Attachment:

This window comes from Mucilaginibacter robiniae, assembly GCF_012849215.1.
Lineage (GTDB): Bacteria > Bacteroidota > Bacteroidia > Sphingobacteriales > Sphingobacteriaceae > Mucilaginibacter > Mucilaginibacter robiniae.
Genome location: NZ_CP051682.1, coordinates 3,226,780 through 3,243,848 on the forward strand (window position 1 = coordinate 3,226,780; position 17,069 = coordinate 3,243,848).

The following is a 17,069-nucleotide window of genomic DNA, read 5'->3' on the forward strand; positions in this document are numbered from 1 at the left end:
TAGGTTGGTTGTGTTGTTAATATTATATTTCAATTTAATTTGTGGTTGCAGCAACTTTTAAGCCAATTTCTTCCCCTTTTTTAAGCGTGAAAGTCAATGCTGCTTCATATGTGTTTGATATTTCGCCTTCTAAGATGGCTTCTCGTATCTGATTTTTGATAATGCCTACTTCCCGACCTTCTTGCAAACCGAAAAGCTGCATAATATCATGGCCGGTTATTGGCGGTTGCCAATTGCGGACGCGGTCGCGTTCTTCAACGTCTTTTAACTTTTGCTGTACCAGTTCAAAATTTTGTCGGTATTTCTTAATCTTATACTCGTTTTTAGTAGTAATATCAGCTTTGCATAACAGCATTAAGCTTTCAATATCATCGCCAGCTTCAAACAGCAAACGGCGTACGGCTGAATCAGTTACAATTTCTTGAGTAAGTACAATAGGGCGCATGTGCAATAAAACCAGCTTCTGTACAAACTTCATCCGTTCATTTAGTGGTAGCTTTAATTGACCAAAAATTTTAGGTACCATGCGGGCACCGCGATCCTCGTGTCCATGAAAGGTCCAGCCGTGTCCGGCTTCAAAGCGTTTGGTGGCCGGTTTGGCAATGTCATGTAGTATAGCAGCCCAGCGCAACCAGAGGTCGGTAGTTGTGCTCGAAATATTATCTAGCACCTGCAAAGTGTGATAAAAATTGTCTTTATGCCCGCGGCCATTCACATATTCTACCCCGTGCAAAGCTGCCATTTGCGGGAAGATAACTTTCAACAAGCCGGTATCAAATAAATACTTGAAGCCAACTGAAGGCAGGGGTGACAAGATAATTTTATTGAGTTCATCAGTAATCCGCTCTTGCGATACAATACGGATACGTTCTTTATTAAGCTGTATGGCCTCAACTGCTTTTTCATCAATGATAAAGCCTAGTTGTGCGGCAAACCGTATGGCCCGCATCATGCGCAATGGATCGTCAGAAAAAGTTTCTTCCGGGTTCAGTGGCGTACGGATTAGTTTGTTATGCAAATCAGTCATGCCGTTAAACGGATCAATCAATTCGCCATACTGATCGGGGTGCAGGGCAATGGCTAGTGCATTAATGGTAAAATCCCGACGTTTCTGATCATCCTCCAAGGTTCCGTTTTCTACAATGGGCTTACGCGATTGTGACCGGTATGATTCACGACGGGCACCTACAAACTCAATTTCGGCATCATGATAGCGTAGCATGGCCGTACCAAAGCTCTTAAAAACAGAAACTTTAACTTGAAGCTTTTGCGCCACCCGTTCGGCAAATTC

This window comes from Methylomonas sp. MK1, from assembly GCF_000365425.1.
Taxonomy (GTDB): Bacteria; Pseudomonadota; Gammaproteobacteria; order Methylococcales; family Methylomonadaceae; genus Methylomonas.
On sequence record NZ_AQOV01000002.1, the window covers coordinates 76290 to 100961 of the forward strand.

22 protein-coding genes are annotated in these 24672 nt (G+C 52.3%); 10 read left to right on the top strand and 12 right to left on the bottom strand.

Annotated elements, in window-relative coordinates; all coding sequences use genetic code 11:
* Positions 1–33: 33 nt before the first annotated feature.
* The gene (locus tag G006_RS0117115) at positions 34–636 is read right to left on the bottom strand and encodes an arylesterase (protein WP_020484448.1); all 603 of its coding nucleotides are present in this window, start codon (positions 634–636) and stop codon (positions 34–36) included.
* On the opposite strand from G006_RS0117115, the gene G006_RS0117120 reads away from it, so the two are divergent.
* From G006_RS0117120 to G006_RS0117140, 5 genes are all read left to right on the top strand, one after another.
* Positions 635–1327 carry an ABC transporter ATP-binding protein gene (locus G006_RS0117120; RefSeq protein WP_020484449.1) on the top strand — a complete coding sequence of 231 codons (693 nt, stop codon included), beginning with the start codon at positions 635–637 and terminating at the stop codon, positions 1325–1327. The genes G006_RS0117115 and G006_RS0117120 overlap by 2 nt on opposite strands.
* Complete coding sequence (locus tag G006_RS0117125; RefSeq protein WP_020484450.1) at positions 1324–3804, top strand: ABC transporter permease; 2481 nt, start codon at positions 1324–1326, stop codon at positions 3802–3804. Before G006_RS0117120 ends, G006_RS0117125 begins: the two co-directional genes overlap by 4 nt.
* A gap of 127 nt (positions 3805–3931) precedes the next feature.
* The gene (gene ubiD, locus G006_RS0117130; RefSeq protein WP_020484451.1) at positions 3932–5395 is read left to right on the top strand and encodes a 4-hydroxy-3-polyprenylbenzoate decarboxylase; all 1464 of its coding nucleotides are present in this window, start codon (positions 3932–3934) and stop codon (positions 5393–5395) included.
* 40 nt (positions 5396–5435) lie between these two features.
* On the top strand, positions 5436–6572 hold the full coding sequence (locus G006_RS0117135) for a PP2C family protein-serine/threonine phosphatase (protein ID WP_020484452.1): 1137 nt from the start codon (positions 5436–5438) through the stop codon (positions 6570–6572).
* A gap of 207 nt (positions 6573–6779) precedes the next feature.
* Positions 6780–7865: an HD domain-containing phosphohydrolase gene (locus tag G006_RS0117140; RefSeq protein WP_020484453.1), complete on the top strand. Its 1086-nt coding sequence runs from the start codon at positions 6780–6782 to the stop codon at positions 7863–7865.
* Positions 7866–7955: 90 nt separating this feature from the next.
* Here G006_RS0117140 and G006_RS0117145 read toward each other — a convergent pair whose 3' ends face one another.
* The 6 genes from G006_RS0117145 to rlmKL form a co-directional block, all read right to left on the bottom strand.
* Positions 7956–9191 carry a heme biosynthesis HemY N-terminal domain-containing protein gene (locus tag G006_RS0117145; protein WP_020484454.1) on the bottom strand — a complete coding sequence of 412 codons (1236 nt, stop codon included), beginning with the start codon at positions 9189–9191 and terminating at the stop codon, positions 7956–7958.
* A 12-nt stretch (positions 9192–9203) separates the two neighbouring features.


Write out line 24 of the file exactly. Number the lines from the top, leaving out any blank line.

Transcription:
* Here G006_RS0117140 and G006_RS0117145 read toward each other — a convergent pair whose 3' ends face one another.